It’s unlikely that the pathetic psychopaths who ran amok in Borough Market randomly stabbing Londoners on Saturday night gave any thought to the economic significance of their target. But the city’s foodie hub is a powerful case study in the phenomenon of retail clustering.
From one perspective, it’s odd that so many artisan grocers and luxury delicatessens would want to cram themselves into one relatively small place beneath the railway arches of a busy London train station. Competition is ferocious. Business rates are punitively high.
Why not spread out across the capital? Sadly, there are no artisan delicatessens where I live in the unfashionable suburbs of south London, even though there are plenty of folk with a sufficiently high disposable income to shop in them. If these shops dispersed they would have much less competition, a higher share of a reasonably large local market and lower overheads.
But there are two forces at work on retailers, one centrifugal and centripetal. The centrifugal force is the desire to reduce local competition by striking out alone. The centripetal force is the urge to benefit from higher footfall by clustering.
If a retailer is selling a good or service that is considered a luxury rather than a staple, the clustering force often prevails. Clustering in Borough Market has created a world-class foodie destination and customers are sucked in from far and wide. People won’t travel into London Bridge to buy a pint of milk, but they will to buy a chorizo roll from Brindisa or a Lemon Chiffon cake from Konditor & Cook.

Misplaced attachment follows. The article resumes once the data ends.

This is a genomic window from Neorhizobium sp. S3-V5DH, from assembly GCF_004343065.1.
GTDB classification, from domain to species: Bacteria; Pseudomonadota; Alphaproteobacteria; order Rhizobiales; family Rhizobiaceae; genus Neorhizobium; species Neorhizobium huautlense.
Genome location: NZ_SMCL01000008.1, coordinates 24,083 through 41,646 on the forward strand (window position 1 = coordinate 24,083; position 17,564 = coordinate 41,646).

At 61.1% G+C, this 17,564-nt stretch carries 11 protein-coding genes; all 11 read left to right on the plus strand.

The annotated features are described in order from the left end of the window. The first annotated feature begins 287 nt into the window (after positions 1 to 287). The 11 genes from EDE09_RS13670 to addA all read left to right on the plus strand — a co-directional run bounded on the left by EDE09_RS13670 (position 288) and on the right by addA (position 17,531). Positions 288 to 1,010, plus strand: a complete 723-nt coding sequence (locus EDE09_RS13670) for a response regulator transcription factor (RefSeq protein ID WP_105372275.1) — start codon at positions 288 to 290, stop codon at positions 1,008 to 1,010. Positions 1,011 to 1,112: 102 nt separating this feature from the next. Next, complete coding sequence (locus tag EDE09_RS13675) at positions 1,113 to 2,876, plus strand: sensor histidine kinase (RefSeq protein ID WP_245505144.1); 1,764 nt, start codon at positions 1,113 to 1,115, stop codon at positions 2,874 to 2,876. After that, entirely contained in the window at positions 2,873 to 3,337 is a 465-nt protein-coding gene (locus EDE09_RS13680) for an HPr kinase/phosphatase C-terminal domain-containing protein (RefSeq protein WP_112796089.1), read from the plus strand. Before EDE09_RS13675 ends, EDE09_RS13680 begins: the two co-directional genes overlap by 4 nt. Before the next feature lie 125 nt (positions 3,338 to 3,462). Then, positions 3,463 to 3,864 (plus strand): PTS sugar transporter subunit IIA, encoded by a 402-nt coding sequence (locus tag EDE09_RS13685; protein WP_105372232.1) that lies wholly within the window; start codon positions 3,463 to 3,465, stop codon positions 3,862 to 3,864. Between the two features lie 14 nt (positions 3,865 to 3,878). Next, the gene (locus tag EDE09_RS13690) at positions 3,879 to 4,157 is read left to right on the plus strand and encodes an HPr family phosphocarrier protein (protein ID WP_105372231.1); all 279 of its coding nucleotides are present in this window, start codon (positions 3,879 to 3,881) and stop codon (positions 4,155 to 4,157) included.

The same applies if a purchase is relatively infrequent, which is why one often finds two rival retailers flogging washing machines, or sporting goods equipment, sitting right next to each other in out-of-town retail parks. More competition, yes, but also more customers.
Whole areas benefit from clustering through positive spill-overs. People shop for their artisan cheese and their cured ham in Borough Market and then enjoy one of the many high-end local restaurants or independent coffee shops. They stroll by the river and drink in one of the pleasant Thames-side pubs. It’s a day out, often turning into a night out too.
Clustering, economies of agglomeration, network effects and positive spill-overs, on a larger scale, explain cities themselves. There are spill-overs galore in any big city.
To expand on the example at hand, wealthy City workers cross London Bridge to have lunch in Borough Market. Doctors come from nearby Guy’s Hospital for a post-shift drink. Tourists saunter over from the South Bank and vice versa. Firms buy floor space in the Shard, despite the high rents, because of the local amenities, not least the famous foodie hub next door.
This clustering is what makes cities a prime target for terrorists. They seek to leverage the murderous rage of their risibly small band of fanatics by assaulting a place where they know there will be lots of innocent victims. They seek an iconic location so they can create a mass psychological impact through their despicable violence.
But clustering is also why cities are so resilient, and why the waters of commerce tend to close over the economic damage they cause surprisingly quickly. There is so much capital invested in cities – the refurbished shop, the new office block, the renovated train station – that people have to keep using it to pay the bills. There’s economic momentum. Londoners are grieving for the victims of the London Bridge massacre but they aren’t “reeling”, mainly because they haven’t got time to reel.
And the way to limit the economic damage that terrorists seek, in part, to create is not to panic, but to carry on spending and enjoying all the wonderful experiences a city has to offer. As Rudolph Giuliani urged New Yorkers immediately after the 9/11 attacks to “buy a pizza, take the kids to the park, see a show”, the advice in London should be: visit Borough Market.
Don’t be alarmed, as the Mayor Sadiq Khan rightly told Londoners and the capital’s hundreds of thousands of visitors at the weekend. And only a malevolent fool – or the President of the United States – would urge otherwise.
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